Archives For Organization

UnknownMoving into a new home is an exciting experience! Especially if it’s a space that’s been remodeled or designed just for you. But for too many people, moves are a stressful time, from packing to coordinating the logistics of the actual move to finally unpacking and settling into their new space. But it doesn’t have to be that way!

Today we’ll look at how you can skip the chaos and stay organized after a move. We’ll break it down into three phases: preparing, unpacking, and living in your new space. Keep reading to learn more.

Preparing

An ounce of prevention is worth a pound of cure. It’s a cliche for a reason: it’s true! And it’s especially true when it comes to moving into a new home and staying organized and sane. For every extra hour you invest in preparing for your move, you’ll save at least two hours of frustration when it comes to unpacking and moving into your new home.

Leave it to the Pros

When you look at the bottom line cost, hiring a moving company can seem expensive. But if you value your sanity and peace of mind, it can be a investment that more than pays for itself.

Professional moving companies move houses everyday, whereas you’ll probably only do it a handful of times throughout your life. Their experience is incredibly valuable. They can provide the tools, equipment, trucks, and manpower needed to move the the heaviest, most unwieldy items in your home. And they know how to pack your valuables so they stay safe throughout the move!

Most moving companies offer customized moving packages that will allow you to do as much or as little as you like. If you’d prefer to handle packing or unpacking of your belongings (perhaps as a family bonding experience), a moving company can just handle the moving. This can save a bit of money, too. Or you can have a moving company do it all, which really cuts down on the stress and the chaos.

Donate & Discard

After the move, there’s nothing more demoralizing than unpacking boxes and saying, “I don’t even know what this is,” or “Does anyone remember why we own this?” And then imagine finding a place in your new home for possessions you don’t need or even like.

Whether you’re moving yourself or hiring movers, the first thing you should do is ruthlessly discard and donate. If you can’t remember the last time you used a kitchen tool, wore a piece of clothing, or why you bought a gadget the first place, you probably won’t need it in your new home.

Make it a fun game with your family. Go room by room and make piles for donations and discards. Encourage your kids to donate unused toys and help them find an organization that needs them! They’ll learn a lot and you’ll have less to deal with when you’re unpacking.

Develop a System

If you’re packing your own belongings, create a system that’ll make unpacking them easy. A common strategy is to label each box with its contents. I suggest taking this a step further and making sure the room in your new home that the box belongs in is also clearly labeled. That way you or your movers won’t be stuck carrying a heavy box not knowing where to put it.

A great trick if you’re really looking to take your preparation to the next level is to assign one of your family members to write or type up notes as you pack. Consider including information like:

  • A unique number for each box
  • The box’s contents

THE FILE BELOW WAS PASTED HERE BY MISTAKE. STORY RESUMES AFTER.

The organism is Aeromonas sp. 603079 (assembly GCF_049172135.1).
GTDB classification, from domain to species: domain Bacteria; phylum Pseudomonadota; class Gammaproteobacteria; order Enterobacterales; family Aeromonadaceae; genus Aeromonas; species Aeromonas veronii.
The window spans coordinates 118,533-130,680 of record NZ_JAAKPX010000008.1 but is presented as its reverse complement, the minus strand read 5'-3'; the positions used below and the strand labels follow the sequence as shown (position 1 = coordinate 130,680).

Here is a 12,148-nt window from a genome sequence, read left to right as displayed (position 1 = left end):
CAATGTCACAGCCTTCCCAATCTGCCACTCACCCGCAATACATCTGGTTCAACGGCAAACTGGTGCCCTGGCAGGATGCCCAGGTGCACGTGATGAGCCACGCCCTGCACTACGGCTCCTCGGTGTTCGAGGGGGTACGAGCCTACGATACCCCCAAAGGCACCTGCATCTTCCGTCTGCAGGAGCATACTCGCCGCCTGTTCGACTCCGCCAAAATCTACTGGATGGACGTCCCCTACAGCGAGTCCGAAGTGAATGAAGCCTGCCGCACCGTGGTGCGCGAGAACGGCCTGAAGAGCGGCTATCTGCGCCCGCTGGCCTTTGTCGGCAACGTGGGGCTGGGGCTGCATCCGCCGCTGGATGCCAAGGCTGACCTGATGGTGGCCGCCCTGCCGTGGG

• The room that box belongs in
  • A ranking (high/medium/low) for the priority of unpacking the box

 By determining priority for unpacking each box, you won’t waste time on your first night in your new home sleeping without blankets or waking up the next morning having to hunt around for your coffeemaker.

Unpacking

Odds are, your new home will be quite different from your old space. Maybe you’re upgrading from a small apartment to a starter home or to a larger house to accommodate your growing family. Or maybe you’re downsizing to a condo or smaller home to enjoy retirement.

That’s why, no matter where you’re moving, a smart unpacking strategy is key to avoiding post-move chaos.

Start with a Plan

Luckily, you followed my advice for preparing for your move, so you know where everything is and where it should go, right? If so, you’re ahead of the game and will find unpacking to be a fun, low-stress activity.

If not, you’ll need to settle down and make a plan. Start unpacking in your largest room and organize your possessions. Don’t just run around putting things away as fast as you can. Unpack as much as possible and develop a plan to keep from just stuffing your possessions into whatever space is available.

Make the Best Use of Your New Space

Consider the available storage in your new space and make the best of it. Don’t just put everything back the same way it was in your old home. Now’s your chance to use the features of your new home that made it so attractive in the first place.

Do you have more closet space? Consider organizing clothes by season, or create a place for supplies for guests (linens, toiletries, etc.). Is your kitchen bigger? Think about hanging your beautiful copper pots and pans instead of hiding them under the stove.

Be Systematic & Relaxed

Depending on the size of your new home, getting settled in and relaxed probably won’t be a morning project. Start by unpacking the essentials so you can live your life. Then chip away at the rest. Make a schedule and stick to it. Don’t get overwhelmed and don’t rush. Take your time, think through your options and make smart choices. The more relaxed you stay throughout the process, the easier it will be. And if you stick to your schedule, the end of the move will be in sight and you’ll be able to anticipate and look forward to enjoying life in your new home.

Enjoy Life in Your New Space 

Once you’ve moved in and finished unpacking, there’s one key to enjoying your new home.

Don’t fall back into old bad habits. A new home is a new beginning and it’s your chance to get and stay organized and avoid inviting chaos into your life. Just because the move is over, don’t stop planning, organizing, and keeping everything running smoothly.

Conclusion

Moves are stressful, but they don’t have to be– and they shouldn’t be! They should be a time to celebrate an exciting time in your life!

So prepare for your move, don’t move anything you don’t need, have a unpacking plan in mind, get the essentials put away first, take advantage of your new space, and then slowly but steadily get everything else put in its place. And those are my keys to skipping the chaos and staying organized after a move. Are there any other tips that helped with your last move? I’d love to hear about them.